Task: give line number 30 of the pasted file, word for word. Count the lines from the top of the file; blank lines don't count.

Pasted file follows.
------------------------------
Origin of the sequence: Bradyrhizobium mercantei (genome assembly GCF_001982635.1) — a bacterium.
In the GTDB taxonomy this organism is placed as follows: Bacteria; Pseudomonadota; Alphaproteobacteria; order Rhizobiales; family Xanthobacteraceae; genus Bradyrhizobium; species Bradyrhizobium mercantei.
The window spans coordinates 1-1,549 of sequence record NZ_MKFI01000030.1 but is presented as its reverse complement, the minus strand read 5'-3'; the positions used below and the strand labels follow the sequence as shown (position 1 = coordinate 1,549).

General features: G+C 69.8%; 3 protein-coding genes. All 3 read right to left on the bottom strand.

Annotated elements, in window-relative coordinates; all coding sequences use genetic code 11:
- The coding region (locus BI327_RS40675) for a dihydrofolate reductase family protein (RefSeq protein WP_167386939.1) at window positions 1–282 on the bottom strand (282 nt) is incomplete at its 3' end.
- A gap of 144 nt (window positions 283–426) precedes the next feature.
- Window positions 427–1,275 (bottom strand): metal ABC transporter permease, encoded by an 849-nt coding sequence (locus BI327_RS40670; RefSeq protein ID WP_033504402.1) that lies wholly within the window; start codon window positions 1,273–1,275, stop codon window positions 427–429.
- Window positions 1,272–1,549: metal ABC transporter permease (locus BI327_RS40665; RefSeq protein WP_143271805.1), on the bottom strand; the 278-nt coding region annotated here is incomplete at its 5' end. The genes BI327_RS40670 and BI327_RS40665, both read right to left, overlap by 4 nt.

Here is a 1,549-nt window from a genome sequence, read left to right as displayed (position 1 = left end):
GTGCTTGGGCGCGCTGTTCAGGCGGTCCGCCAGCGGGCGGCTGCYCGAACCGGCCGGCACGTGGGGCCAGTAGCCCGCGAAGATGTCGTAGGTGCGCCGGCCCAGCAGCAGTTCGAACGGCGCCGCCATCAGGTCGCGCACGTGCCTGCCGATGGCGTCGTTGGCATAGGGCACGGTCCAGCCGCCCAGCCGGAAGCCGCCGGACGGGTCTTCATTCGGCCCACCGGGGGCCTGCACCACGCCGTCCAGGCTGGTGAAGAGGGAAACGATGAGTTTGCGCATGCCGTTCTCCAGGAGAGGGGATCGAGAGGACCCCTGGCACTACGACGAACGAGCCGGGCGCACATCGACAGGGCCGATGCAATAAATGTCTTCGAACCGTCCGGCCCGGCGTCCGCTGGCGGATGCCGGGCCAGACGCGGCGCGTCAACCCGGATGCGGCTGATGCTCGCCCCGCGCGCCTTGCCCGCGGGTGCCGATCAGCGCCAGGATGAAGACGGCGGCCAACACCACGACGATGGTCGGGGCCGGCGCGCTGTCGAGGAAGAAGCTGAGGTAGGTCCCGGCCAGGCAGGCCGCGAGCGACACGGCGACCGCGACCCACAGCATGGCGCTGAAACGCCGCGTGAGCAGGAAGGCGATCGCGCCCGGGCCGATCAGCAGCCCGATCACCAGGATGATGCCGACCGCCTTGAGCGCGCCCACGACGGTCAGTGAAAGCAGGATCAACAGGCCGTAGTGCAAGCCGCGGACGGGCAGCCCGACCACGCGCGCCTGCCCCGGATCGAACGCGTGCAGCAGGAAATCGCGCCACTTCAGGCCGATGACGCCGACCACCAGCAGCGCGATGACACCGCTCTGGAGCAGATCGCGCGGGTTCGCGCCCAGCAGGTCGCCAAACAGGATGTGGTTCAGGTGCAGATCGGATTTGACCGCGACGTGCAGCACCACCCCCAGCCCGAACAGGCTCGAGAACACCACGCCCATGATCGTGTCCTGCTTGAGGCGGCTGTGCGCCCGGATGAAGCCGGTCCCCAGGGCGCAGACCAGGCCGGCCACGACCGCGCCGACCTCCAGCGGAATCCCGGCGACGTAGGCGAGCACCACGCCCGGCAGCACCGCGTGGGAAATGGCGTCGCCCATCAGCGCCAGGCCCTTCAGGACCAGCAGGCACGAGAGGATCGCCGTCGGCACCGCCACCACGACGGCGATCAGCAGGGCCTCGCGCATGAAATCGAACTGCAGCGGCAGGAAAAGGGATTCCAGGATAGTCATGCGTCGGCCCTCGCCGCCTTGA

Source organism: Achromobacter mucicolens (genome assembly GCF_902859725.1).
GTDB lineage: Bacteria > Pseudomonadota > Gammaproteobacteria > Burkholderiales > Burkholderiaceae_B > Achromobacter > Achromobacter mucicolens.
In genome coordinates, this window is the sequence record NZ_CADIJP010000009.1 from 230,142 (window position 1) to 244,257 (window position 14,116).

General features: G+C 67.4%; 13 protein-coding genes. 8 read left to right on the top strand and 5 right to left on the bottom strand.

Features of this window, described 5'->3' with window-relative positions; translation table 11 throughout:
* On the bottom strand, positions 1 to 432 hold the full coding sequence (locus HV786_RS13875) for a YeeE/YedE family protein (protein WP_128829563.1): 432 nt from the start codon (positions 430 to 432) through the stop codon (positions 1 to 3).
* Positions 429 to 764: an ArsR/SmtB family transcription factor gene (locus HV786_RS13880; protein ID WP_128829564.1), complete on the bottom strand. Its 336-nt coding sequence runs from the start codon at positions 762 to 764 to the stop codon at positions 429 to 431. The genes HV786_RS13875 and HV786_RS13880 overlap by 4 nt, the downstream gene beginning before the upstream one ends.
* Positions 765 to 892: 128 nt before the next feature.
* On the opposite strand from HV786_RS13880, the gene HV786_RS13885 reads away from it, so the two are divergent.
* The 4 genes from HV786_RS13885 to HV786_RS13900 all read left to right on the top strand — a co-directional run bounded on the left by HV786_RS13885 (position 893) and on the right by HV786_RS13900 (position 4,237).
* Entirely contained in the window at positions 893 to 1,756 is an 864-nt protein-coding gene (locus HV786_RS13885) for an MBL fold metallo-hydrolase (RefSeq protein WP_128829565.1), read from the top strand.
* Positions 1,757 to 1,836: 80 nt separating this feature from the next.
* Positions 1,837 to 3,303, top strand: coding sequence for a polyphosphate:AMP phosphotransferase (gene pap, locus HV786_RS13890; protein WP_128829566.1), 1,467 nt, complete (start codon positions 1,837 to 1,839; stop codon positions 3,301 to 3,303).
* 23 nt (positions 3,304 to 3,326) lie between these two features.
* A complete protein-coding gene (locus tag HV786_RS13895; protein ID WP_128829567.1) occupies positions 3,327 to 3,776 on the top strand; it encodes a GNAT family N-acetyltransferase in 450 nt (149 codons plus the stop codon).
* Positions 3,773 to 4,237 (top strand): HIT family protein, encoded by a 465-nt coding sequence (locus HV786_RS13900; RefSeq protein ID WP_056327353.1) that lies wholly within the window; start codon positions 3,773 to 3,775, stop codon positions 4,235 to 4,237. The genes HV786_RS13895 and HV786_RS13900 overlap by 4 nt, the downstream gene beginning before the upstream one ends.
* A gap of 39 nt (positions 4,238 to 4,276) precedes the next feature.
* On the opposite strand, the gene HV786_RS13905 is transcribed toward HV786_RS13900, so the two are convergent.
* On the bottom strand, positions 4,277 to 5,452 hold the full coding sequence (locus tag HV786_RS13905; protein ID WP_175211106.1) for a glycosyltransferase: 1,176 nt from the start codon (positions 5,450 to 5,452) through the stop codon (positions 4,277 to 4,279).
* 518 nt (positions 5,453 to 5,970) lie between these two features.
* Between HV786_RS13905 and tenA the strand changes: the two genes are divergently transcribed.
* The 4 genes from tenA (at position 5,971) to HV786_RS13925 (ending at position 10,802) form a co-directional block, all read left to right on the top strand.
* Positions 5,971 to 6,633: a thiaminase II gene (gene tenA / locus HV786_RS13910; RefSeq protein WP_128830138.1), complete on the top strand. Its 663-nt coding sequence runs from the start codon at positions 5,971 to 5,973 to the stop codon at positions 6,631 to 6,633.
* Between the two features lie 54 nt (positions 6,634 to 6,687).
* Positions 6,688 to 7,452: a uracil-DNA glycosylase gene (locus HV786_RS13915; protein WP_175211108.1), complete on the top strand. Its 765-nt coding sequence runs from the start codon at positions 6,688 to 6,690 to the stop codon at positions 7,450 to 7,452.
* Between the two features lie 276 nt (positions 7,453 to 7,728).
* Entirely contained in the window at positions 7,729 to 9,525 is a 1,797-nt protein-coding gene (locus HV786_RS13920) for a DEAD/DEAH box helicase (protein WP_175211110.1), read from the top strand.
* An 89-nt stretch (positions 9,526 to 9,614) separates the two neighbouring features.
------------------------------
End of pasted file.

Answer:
* On the bottom strand, positions 4,277 to 5,452 hold the full coding sequence (locus tag HV786_RS13905; protein ID WP_175211106.1) for a glycosyltransferase: 1,176 nt from the start codon (positions 5,450 to 5,452) through the stop codon (positions 4,277 to 4,279).